The politics of Trump, the Courser scandal, and ending homelessness
This Week in Michigan Politics, Michigan Radio’s senior news analyst Jack Lessenberry and Morning Edition host Christina Shockley discuss Donald Trump's latest trip to Michigan, a sex scandal, and a plan to end homelessness.
Trump in town
He’s still going, and last night Republican presidential candidate Donald Trump spoke in Michigan at a fundraiser for the Saginaw and Genesee County Republican Parties. He didn’t attack women, but he did go after Mexicans, which Lessenberry says has become par for the course. Lessenberry says Trump and his supporters “went away with a warm feeling” after supporters enjoyed Trump’s belittling of Jeb Bush.
Lessenberry calls Trump a “spiritual heir of George Wallace and Ross Perot.” But although voters often like a brash and seemingly honesty candidate, says Lessenberry, we still don’t know how far his antics will take him in the election process.
An affair to remember
State Representatives Todd Courser and Cindy Gamrat have found themselves in the middle of an ever growing scandal. The allegations include using staff to try and cover up an affair. Courser is also accused of lying about drinking, drugs, and sex with a prostitute to cover up the affair, but he says he won’t resign.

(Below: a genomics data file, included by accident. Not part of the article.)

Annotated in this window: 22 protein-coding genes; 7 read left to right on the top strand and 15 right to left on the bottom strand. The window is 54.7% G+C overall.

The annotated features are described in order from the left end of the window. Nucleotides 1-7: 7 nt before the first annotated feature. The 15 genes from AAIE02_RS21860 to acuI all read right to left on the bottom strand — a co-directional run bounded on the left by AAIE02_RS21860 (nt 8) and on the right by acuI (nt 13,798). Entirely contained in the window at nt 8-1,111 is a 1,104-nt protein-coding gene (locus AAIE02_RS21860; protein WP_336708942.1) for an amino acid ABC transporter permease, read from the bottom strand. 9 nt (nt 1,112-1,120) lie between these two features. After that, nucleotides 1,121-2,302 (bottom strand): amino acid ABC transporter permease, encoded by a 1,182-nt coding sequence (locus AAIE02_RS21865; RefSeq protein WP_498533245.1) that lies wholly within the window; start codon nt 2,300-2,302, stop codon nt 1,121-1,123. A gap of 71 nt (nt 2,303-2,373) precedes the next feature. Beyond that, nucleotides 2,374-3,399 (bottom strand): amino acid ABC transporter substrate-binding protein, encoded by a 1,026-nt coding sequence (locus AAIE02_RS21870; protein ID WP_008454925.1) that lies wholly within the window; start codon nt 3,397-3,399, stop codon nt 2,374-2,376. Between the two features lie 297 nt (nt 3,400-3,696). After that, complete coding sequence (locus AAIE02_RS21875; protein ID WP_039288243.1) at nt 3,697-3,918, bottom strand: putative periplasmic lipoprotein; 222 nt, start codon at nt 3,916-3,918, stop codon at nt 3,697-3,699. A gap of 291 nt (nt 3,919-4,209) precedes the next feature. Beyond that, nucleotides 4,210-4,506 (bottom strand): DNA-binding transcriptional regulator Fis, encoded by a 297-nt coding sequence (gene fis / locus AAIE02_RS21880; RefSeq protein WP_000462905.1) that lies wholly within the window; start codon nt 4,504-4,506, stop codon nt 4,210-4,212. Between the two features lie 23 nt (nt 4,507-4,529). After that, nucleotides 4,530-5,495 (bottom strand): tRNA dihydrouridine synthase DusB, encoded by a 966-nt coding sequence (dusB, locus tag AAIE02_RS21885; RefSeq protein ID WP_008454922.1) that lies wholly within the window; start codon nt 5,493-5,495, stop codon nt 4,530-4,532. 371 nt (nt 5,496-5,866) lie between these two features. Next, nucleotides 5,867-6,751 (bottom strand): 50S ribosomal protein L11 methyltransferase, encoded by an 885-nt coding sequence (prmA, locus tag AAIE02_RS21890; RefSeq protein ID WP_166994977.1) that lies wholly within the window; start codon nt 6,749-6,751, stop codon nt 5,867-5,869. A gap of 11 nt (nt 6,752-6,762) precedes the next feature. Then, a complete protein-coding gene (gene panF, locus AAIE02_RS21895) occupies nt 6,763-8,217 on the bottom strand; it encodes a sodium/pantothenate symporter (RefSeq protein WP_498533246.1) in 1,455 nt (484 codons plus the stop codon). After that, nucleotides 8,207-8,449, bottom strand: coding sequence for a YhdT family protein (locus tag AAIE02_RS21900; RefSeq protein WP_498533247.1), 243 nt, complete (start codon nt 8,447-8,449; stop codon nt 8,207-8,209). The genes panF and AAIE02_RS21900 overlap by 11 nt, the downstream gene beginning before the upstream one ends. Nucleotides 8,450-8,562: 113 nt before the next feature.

Lessenberry says the Republicans want Courser gone more than the Democrats, and they can’t make him quit but they could throw him out. The real question now is whether he tried to use an aid in his cover-up, but this scandal presents a bigger problem, says Lessenberry.
“The bad thing I suppose is that this will distract attention from the legislature doing any meaningful work until it’s over.”
Pledges for homelessness
Five Michigan cities have made a pledge to end veteran and chronic homelessness by 2016. They are Ann Arbor, Royal Oak, Pontiac, Flint, and Detroit. It looks like three: Ann Arbor, Pontiac, and Royal Oak could actually do it, but Lessenberry doesn’t think so. Although they are making strides, eliminating all homelessness is very difficult, says Lessenberry, and it depends on things like economic downturns and how they are defining chronic homelessness.
“It seems to me it would be very very difficult to eliminate all of it…It’s a worthy goal but it’s hard to believe they will be totally successful,” he explains.
Michigan Radio Newsroom - Cheyna Roth